The concept of grace that lies at the heart of Cyril of Alexandria's christology stands in marked contrast to that of Theodore and Nestorius. Rather than viewing grace as God's giving power, assistance, and co-operation to help people progress towards the second katastasis, Cyril understands it primarily as God's giving himself to humanity, and a dominant (perhaps the dominant) theme of his thought is the idea that we become gods and sons of God by grace. Ps. 82: 6 (81: 6 in LXX) and 2 Pet. 1: 4 loom large in his writings, 1 and Cyril sees salvation as deification. However, to say that human beings become gods and partake of the divine nature raises the urgent question of what it means for God to give us himself. In this chapter and the next, I will examine this question and its implications for Cyril's christology.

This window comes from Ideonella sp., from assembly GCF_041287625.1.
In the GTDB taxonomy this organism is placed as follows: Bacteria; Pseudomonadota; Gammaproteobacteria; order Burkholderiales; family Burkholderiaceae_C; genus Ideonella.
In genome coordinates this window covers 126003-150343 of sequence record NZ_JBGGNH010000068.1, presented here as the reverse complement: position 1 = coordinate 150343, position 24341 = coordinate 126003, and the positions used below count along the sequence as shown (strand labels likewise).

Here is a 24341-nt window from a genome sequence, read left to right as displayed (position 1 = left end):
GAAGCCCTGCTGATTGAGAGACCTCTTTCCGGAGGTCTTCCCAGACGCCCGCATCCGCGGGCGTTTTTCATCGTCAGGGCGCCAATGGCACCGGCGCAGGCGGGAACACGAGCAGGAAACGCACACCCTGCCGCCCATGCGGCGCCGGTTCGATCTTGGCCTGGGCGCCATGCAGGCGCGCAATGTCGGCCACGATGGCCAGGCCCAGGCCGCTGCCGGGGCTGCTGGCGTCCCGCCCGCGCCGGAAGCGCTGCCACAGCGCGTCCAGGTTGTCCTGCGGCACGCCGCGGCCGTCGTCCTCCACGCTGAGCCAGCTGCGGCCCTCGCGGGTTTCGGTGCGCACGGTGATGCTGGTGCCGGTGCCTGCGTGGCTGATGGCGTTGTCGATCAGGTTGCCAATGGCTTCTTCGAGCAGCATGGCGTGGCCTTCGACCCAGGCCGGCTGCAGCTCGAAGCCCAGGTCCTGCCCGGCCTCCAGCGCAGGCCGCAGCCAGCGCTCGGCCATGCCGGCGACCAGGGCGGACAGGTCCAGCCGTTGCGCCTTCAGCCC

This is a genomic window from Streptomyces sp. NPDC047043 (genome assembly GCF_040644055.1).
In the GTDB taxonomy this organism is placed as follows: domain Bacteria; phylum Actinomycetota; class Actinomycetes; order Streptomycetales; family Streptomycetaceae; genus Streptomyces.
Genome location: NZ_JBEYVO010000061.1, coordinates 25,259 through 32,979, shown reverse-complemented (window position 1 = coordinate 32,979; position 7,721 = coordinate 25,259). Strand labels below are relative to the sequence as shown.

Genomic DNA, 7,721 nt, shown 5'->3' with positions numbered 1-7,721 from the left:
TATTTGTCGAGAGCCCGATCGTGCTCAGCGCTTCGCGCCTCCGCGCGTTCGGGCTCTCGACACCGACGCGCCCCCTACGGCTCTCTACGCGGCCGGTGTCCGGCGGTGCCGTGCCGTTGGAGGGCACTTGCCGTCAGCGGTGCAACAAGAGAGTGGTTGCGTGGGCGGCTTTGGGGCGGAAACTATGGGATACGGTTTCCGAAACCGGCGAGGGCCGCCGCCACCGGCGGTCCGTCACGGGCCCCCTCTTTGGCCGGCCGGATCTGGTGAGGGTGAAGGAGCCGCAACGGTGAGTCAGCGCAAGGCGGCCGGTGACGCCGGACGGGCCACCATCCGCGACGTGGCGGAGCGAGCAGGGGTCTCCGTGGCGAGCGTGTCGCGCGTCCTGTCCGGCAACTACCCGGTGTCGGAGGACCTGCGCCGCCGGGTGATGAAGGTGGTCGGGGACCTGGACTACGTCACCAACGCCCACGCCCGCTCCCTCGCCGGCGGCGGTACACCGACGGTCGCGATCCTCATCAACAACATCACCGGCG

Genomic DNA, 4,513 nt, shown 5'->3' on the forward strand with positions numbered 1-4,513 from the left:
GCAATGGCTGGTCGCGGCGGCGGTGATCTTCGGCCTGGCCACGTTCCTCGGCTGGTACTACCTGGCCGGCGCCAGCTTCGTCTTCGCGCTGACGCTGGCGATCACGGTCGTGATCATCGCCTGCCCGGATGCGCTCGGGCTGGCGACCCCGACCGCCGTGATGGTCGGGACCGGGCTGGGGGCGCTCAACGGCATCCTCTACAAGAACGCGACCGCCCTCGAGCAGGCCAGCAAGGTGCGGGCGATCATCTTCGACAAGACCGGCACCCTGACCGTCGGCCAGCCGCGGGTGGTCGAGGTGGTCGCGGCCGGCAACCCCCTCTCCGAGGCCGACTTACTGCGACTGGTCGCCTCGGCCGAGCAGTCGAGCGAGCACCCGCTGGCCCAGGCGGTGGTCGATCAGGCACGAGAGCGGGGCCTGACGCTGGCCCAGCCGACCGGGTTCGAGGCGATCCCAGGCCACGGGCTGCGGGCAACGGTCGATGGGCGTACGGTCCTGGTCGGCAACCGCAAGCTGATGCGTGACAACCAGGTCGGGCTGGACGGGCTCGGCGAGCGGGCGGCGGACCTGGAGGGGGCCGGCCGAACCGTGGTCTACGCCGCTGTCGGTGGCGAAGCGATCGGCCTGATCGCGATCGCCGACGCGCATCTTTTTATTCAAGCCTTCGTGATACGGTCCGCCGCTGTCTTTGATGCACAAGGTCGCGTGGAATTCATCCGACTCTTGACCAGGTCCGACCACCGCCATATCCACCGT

I will begin by looking at the structure of Cyril's soteriology, that is, his understanding of salvation largely as a restoration to the condition in which humanity was originally created. I will then consider various aspects of divine life that Cyril believes God shares with us as he gives himself to us. After discussing these relatively clear aspects of Cyril's thought, I will spend most of this chapter examining what he means by divine sonship, which is the heart of his idea of grace and the primary gift that God gives us in salvation. In doing this, I will use those writings that predate the outbreak of the Nestorian controversy, and then in Ch. 4 I will turn to Cyril's writings from the controversy itself, in order to demonstrate the close connection between his idea of